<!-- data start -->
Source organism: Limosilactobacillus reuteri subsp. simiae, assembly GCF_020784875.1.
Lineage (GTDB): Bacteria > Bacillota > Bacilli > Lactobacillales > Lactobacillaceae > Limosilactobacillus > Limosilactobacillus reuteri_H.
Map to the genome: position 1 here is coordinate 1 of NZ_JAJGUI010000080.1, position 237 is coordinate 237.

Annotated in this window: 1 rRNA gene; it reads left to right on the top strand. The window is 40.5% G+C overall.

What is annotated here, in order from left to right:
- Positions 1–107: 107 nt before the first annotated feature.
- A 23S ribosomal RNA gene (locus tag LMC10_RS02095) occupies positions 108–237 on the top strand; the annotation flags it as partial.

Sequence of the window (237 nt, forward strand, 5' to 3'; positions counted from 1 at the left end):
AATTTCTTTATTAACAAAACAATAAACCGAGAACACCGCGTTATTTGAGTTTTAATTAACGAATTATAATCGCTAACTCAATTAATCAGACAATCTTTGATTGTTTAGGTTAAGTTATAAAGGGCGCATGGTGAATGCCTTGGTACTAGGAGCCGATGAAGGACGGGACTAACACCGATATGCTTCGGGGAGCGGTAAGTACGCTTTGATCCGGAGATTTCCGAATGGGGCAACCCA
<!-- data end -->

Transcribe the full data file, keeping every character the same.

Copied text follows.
Source organism: Limosilactobacillus reuteri subsp. simiae, assembly GCF_020784875.1.
Lineage (GTDB): Bacteria > Bacillota > Bacilli > Lactobacillales > Lactobacillaceae > Limosilactobacillus > Limosilactobacillus reuteri_H.
Map to the genome: position 1 here is coordinate 1 of NZ_JAJGUI010000080.1, position 237 is coordinate 237.

Annotated in this window: 1 rRNA gene; it reads left to right on the top strand. The window is 40.5% G+C overall.

What is annotated here, in order from left to right:
- Positions 1–107: 107 nt before the first annotated feature.
- A 23S ribosomal RNA gene (locus tag LMC10_RS02095) occupies positions 108–237 on the top strand; the annotation flags it as partial.

Sequence of the window (237 nt, forward strand, 5' to 3'; positions counted from 1 at the left end):
AATTTCTTTATTAACAAAACAATAAACCGAGAACACCGCGTTATTTGAGTTTTAATTAACGAATTATAATCGCTAACTCAATTAATCAGACAATCTTTGATTGTTTAGGTTAAGTTATAAAGGGCGCATGGTGAATGCCTTGGTACTAGGAGCCGATGAAGGACGGGACTAACACCGATATGCTTCGGGGAGCGGTAAGTACGCTTTGATCCGGAGATTTCCGAATGGGGCAACCCA